Of the many lessons reinforced during 2020 and 2021, the idea that animal and human health are interconnected has sat at the forefront of many public health discussions. This topic is one of many recently addressed by a Spartan scientist looking to make a difference.
Kher-Kun, which means “well-wisher” in Arabic, is a nonprofit founded and headed by Dr. Azam Ali Sher, a student in the MSU College of Veterinary Medicine’s dual-degree doctoral program. The organization aims to provide "public health education to far-flung Pakistani villages,” and it does so with outreach efforts that include, among other avenues, webinars and virtual trainings.
Sher led a recent Kher-Kun initiative called “Student Leaders in Public Health in Pakistan,” which was enacted in collaboration with the U.S. Mission to Pakistan and the Pakistan-U.S. Alumni Network. The semester-long project was entirely coordinated and funded by Sher while he was working on his research and PhD.
The goal: recruit passionate students from diverse academic and regional backgrounds to train in public health topics with public health experts and Fulbright scholars overseas.
What is the Fulbright Program?
The Fulbright Scholar Program is a U.S. government-supported endeavor to promote the sharing of knowledge and culture between scholars and artists across the world. The Program awards funds to students, teachers, and professionals from many disciplines.
“Our mentors teach public health approaches to respond to emerging health issues, assess the risks associated with health emergencies, engage with local community leaders, and spread awareness of health topics,” said Sher.
More than 40 students from Pakistan were recruited. They worked with three U.S.-based public health professionals and 6 additional Fulbright alumni, including members of the World Health Organization, the Food and Agriculture Organization of the United Nations, and students and faculty from universities across the United States. Speakers included medical doctors, veterinarians, environmental scientists, epidemiologists, science communicators, and policy experts.
“After training was complete, our recruits went on to engage more than 1,950 other students from more than 40 cities across Pakistan,” said Sher, himself a Fulbright alum. “This was a short-term program, but it shows how by empowering students, we can build a force against the country’s public health issues. Moreover, the program could be a powerful way to develop international educational and professional relationships.”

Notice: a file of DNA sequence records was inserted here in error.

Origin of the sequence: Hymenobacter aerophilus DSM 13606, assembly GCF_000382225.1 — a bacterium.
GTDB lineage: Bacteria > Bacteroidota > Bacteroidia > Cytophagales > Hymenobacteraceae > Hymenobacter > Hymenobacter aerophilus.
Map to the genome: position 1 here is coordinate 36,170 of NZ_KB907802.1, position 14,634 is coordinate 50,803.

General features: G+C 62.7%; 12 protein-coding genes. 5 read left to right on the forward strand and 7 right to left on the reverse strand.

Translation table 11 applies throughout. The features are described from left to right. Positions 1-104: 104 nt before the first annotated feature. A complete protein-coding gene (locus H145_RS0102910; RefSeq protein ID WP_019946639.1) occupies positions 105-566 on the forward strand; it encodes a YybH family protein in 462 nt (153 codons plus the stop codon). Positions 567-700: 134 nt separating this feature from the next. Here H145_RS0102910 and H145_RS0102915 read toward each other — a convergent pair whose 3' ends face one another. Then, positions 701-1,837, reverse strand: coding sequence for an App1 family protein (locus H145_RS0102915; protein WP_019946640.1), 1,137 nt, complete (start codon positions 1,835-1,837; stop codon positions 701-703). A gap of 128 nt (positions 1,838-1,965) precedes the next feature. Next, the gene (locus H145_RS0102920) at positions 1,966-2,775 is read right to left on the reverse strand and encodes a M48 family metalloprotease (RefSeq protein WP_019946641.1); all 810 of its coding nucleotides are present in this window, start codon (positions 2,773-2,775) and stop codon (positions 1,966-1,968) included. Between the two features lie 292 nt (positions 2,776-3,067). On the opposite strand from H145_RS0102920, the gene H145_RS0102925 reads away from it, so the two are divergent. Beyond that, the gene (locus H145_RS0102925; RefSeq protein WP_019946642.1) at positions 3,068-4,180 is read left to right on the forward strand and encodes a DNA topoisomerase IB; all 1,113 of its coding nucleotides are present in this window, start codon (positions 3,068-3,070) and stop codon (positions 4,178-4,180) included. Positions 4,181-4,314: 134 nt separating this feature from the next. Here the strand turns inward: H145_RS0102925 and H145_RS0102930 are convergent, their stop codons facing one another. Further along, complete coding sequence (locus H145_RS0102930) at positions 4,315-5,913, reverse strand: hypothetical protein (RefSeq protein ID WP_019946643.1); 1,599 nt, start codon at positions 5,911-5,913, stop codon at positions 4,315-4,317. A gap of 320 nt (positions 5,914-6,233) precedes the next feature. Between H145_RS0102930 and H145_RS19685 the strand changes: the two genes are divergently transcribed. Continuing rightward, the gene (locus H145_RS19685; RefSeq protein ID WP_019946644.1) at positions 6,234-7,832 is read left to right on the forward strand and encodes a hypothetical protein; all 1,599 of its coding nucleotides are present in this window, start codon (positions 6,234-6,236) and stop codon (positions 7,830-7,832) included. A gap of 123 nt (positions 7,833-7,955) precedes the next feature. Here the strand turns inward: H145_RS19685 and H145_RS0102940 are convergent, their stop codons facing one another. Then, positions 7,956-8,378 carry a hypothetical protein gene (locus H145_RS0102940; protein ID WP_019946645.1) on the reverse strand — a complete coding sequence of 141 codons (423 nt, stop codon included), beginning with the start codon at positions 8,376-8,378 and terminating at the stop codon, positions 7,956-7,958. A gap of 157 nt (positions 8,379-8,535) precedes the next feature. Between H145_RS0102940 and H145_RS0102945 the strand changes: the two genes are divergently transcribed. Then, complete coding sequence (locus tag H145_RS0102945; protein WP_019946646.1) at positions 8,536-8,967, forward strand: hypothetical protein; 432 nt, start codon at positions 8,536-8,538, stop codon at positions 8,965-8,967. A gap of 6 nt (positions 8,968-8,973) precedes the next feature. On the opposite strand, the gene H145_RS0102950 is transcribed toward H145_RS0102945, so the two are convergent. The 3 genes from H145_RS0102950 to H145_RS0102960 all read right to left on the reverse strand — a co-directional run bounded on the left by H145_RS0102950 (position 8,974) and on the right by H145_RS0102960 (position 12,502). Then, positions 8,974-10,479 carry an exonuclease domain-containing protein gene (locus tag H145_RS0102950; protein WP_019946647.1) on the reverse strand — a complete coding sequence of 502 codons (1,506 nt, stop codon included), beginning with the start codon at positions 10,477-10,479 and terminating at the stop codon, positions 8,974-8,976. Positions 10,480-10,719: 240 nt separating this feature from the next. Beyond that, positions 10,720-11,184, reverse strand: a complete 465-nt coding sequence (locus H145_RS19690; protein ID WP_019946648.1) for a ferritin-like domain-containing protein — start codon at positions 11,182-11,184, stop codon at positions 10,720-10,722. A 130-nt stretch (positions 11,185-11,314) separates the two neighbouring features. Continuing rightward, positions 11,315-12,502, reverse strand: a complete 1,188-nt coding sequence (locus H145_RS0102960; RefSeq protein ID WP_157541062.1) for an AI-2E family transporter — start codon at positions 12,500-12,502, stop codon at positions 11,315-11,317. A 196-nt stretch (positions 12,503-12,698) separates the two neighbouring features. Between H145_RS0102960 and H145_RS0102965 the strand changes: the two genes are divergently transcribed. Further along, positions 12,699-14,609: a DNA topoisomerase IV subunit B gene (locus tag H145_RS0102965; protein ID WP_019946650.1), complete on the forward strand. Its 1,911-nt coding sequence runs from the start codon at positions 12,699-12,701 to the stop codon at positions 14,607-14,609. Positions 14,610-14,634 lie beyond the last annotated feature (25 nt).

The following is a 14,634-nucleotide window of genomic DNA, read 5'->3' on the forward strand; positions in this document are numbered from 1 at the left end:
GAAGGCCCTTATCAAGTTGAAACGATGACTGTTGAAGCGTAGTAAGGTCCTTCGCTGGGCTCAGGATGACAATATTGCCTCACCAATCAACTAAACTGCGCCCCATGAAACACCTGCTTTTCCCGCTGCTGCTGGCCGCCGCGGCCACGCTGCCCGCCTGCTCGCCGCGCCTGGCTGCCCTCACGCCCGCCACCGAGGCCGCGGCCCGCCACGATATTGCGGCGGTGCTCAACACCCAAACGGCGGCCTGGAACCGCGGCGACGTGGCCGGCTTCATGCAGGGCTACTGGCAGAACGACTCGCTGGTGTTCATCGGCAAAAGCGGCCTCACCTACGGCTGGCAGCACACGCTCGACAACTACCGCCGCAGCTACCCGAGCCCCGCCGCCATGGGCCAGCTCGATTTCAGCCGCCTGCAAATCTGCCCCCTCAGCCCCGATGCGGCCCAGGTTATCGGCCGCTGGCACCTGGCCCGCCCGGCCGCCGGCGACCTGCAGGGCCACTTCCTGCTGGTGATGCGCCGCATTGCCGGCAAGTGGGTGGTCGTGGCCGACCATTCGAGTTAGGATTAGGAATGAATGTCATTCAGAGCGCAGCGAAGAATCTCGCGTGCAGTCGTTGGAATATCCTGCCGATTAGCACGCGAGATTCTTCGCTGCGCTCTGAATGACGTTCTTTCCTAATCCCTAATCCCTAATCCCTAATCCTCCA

Pandemic enters the scene
A global approach
Though Kher-Kun’s work most extensively targets communities in Pakistan, it has a global reach. One presentation, for example, on the concept of One Health, was attended by more than 260 people from countries in Asia, Africa, Europe, and North America. One Health is the idea that tackling health-related issues requires a collaborative, transdisciplinary, and global approach across human, environmental, and animal health.
Though Kher-Kun had no shortage of topics to address with students, 2020 brought one of the ultimate public health conundrums: a pandemic.
A key objective of Sher’s project became teaching students about preventing and controlling the spread of the coronavirus that causes COVID-19. A huge part of that: forming compelling awareness messages to their local communities.
In student-led seminars, participants discussed the prevalence, transmission, prevention, and management of infectious and non-infectious diseases. In addition to COVID-19, seminars addressed dengue fever, zoonotic diseases, diabetes, rabies, addiction, and more.
“This helped all participating students to spread awareness of COVID-19 and other health conditions by engaging their fellows and friends from across the country,” said Sher.
Beyond virtual seminars, students got hands-on by preparing educational presentations, blogs, podcasts, infographics, and posters.
Based on feedback on the first student-led project, Sher and his project collaborators plan to launch another collaborative project in 2021 to empower more students from different countries, building a worldwide community to address complex, emerging global health challenges.
As a dual-degree doctoral student, Sher conducts research with a team in the laboratory of Dr. Linda Mansfield, University Distinguished Professor and Albert C. and Lois E. Dehn Endowed Chair for the MSU Department of Large Animal Clinical Sciences. Read about some of their work here.
With a keen interest in research on infectious diseases and antimicrobial resistance, Dr. Sher was awarded a Witter Fellowship for the 2020-21 academic year. The research fellowship is designed specifically to support the study of infectious diseases.